The Chocolate Tasting Kit

Chocolate tasting? Yes, chocolate tasting. Just as wine is more than rotten grape juice, chocolate can be so much more than a mere sugar fix. Through chocolate, you can visit exotic spots like Madagascar, Venezuela, and Indonesia–all without leaving your dining table.


What’s included in The Chocolate Tasting Kit?
The Kit includes:
* A chocolate primer to help you understand where chocolate comes from, how to buy it, and how to taste it like a pro (it’s easier than you think).
* Two chocolate-tasting notepads that provide a step-by-step guide to the tasting process.
* Twelve chocolate-tasting flash cards to help you assign a word to what you’re tasting. Hang out on one side with general flavour families, or flip them over to pinpoint the exact flavour you’re experiencing.
* One keepsake envelope for especially memorable chocolates or beautiful wrappers. (Warning: you are very likely to need a bigger envelope as you taste more chocolate. But this is a first-world problem.)

What’s not included in The Chocolate Tasting Kit?
Ironically, chocolate! But hear me out: This means that the Kit is equally appropriate for milk chocolate lovers as dark, for lovers of sea salt and all things plain. A few rules of thumb: aim for three to five chocolates (yes, really) so you can get the lay of the land. It’s really hard to taste a single bar. Tasting two means you can compare them. Tasting three means you can start to identify differences (or similarities) in flavours or textures. More than five chocolates tends to be a bit overwhelming, but feel free to go nuts.


Where can I buy chocolate to taste?
The good news is that there has never been a better time to taste chocolate, because there are more options available than before. If you live in a city with a specialty chocolate shop, start there because they can gauge your palate, ask you good questions, and recommend things that are likely to appeal. (You may also get some samples in the process.) Many craft chocolate makers sell online, so that’s another option. Check my blog for interviews with some of the craft chocolate makers I think are doing a good job. Worst-case scenario, try high-end grocery stores; however, the advice you get can be spotty.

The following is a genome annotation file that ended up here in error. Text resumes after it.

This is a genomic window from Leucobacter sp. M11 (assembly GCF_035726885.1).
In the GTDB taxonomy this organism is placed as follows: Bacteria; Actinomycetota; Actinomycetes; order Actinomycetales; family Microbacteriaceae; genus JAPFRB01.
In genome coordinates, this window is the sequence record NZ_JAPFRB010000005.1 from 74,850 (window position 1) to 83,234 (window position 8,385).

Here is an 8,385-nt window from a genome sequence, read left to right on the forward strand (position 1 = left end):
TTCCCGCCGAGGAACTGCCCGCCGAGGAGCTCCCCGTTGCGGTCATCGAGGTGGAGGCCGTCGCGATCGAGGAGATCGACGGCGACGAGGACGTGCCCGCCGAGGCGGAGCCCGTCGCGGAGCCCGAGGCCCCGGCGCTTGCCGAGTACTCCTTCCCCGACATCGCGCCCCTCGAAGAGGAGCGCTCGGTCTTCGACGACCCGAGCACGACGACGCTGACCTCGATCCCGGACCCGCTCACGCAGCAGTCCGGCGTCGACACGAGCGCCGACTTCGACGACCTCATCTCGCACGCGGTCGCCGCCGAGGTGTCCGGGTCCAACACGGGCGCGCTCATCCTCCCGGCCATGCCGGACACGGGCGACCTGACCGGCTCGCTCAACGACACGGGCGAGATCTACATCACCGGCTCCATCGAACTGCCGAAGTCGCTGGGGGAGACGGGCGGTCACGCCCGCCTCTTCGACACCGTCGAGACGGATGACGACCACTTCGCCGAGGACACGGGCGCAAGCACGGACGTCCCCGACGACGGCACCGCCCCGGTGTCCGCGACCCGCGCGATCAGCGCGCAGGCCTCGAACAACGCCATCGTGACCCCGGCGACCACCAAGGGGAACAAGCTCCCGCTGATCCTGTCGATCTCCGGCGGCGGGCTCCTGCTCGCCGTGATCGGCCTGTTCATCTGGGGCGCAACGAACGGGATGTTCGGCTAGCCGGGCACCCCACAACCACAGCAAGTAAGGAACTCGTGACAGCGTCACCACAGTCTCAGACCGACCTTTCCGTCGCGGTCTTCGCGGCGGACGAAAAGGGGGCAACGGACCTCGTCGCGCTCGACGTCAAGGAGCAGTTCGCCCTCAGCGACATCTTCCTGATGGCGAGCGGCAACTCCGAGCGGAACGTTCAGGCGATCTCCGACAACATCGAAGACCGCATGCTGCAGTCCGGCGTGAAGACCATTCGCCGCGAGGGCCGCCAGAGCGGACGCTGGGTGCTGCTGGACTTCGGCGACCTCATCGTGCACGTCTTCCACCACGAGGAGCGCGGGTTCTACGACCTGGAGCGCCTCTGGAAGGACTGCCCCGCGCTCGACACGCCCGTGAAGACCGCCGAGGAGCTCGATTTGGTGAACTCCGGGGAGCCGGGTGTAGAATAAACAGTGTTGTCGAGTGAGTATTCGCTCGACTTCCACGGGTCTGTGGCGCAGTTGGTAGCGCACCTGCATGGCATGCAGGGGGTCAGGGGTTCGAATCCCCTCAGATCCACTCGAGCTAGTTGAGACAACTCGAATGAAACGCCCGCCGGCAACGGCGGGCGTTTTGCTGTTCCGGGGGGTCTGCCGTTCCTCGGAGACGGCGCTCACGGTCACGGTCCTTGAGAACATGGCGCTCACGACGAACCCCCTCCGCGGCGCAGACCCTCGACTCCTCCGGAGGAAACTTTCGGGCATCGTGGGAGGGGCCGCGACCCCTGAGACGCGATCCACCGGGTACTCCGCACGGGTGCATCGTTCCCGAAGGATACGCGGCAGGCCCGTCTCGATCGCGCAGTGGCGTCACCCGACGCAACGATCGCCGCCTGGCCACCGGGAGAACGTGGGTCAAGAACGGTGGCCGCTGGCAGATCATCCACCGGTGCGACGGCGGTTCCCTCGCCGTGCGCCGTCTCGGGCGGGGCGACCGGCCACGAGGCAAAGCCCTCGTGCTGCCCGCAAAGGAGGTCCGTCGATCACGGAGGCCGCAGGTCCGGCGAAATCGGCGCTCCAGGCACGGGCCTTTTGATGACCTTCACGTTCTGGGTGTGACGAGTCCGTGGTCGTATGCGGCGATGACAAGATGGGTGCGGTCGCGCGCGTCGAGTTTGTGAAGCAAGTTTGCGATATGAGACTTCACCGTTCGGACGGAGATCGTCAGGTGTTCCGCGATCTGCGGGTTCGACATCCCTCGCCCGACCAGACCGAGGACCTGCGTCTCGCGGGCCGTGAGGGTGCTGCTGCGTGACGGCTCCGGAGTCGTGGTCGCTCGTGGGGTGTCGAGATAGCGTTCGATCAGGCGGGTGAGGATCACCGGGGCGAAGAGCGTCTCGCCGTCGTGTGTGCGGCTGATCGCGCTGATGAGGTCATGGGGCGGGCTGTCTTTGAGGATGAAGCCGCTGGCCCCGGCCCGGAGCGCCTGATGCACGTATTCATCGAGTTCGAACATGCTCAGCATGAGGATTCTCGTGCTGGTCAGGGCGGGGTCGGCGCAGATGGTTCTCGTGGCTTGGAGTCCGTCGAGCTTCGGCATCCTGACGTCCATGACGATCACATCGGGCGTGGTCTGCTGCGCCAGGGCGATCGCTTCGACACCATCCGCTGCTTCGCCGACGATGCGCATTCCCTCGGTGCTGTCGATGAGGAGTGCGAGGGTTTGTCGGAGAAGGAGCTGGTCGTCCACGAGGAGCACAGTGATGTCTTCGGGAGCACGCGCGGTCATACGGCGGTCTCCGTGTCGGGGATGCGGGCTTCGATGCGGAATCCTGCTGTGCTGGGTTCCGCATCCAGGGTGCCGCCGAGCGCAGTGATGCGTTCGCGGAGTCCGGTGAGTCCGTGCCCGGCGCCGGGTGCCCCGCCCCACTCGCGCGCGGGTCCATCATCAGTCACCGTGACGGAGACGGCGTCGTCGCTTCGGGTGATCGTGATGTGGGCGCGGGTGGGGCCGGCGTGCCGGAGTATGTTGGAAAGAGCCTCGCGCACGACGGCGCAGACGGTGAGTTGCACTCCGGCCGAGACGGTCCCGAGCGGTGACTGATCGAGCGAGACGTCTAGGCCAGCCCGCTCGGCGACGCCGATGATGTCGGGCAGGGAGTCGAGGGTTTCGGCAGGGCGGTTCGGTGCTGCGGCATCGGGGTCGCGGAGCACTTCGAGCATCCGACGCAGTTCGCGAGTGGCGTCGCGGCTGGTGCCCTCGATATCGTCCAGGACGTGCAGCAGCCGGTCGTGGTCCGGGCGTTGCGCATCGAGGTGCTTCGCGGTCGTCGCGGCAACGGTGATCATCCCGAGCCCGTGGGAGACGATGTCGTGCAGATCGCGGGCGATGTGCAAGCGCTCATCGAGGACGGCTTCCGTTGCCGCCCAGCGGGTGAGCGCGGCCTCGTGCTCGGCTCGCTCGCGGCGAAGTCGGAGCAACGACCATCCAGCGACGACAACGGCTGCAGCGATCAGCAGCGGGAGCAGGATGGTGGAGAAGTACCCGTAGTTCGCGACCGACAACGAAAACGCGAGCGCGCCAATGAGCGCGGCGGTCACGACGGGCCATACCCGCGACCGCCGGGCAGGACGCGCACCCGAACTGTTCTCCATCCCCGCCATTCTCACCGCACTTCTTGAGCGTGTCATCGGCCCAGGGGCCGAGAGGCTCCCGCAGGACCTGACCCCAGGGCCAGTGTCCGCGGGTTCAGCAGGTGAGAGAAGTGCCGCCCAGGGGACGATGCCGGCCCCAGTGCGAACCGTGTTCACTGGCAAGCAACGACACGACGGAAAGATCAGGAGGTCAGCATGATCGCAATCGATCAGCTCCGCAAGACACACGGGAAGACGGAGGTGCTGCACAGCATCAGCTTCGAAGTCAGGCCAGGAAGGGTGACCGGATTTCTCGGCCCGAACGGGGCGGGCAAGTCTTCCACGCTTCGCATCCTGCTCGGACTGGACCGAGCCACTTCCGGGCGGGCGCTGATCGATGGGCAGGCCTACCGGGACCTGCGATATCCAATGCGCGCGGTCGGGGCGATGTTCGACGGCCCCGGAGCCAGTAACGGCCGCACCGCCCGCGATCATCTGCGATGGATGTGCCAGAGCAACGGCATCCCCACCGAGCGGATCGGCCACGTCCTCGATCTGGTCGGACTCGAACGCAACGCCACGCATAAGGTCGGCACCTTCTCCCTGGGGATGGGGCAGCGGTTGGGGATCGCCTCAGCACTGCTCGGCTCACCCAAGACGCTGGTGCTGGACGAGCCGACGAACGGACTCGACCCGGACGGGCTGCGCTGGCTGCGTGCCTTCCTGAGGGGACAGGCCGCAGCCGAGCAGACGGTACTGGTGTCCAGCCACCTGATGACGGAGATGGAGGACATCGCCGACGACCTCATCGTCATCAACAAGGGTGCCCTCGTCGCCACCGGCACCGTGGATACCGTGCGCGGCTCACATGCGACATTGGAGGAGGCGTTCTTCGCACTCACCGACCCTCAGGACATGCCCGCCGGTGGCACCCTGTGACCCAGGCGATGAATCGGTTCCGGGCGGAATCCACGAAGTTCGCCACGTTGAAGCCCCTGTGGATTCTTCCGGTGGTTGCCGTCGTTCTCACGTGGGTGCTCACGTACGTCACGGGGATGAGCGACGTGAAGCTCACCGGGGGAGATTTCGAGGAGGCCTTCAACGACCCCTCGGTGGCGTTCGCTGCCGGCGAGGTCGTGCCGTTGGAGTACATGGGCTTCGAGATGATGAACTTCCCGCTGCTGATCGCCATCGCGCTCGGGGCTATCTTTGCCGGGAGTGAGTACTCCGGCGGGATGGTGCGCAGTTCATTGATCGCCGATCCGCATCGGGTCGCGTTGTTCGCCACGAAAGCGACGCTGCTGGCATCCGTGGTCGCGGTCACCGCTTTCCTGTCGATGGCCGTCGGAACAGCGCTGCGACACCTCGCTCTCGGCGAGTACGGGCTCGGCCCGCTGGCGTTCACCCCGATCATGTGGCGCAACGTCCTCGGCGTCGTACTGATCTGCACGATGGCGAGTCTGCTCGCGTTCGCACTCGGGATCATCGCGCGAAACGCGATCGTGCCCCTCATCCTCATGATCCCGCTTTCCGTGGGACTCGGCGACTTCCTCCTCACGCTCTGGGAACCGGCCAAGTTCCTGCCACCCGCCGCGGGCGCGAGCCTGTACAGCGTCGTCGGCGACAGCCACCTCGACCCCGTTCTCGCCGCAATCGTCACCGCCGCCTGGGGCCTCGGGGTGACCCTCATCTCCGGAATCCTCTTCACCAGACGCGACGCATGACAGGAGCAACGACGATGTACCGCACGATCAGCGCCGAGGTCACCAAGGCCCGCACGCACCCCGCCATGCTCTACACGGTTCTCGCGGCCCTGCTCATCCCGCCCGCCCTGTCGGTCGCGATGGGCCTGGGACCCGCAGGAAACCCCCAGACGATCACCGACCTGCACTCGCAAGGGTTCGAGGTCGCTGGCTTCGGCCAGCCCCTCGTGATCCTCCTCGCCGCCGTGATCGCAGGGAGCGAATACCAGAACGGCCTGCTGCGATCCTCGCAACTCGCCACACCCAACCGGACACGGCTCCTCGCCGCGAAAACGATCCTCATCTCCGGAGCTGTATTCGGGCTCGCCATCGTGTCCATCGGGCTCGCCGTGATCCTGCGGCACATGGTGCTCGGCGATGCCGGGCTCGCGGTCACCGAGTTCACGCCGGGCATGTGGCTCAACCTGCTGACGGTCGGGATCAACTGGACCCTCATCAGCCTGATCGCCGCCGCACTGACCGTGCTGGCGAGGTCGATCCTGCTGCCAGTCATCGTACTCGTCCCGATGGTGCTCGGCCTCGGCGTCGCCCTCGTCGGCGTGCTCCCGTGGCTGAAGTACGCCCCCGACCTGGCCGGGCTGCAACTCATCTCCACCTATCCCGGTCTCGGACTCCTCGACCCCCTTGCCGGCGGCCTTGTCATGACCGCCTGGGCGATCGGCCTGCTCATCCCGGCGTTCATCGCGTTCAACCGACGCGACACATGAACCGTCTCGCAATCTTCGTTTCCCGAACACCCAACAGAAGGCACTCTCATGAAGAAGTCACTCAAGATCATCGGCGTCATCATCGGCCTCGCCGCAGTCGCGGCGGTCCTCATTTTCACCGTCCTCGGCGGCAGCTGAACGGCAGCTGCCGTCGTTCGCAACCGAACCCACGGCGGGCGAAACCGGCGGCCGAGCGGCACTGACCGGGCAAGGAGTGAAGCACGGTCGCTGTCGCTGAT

What’s the deal with the chocolate-tasting flash cards?
Over the course of teaching many people how to taste chocolate, I realized that it’s not tasting that’s the problem–it’s assigning a word that can be difficult. The idea of the flash cards is for people to scan the possible flavour families. I like a yes/no approach. Is this chocolate fruity? If no, then move on to the next card. If yes, then you can hang out there, or flip the card over and try to pinpoint the exact descriptor. This is especially fun with a group of friends, because most chocolates match up with several cards, and it can be a friendly debate as to who is more “right.”

I don’t have a very good palate. What if I taste the wrong things?
I don’t believe that there are right or wrong answers when it comes to tasting. I may taste nuts, you taste coffee. Fine. On some level, one of us is probably more “right” than the other, but who cares? It takes practice to be able to taste (anything, not just chocolate) and the more comfortable you are throwing words out there, the better you’ll become. Over time, you’ll become more confident and become a better taster. (You will also realize which flavour families give you the most difficulty. For me, it’s floral.)

Where can I buy it?

The Chocolate Tasting Kit is out of print, but you can still nab an e-book from your local flavour of Amazon. Unfortunately, the tasting flash cards aren’t included with the e-book. I’m happy to send you a PDF with proof of purchase; contact me here.

3 thoughts on “Book”

Leave a Reply

Fill in your details below or click an icon to log in: Logo

You are commenting using your account. Log Out /  Change )

Twitter picture

You are commenting using your Twitter account. Log Out /  Change )

Facebook photo

You are commenting using your Facebook account. Log Out /  Change )

Connecting to %s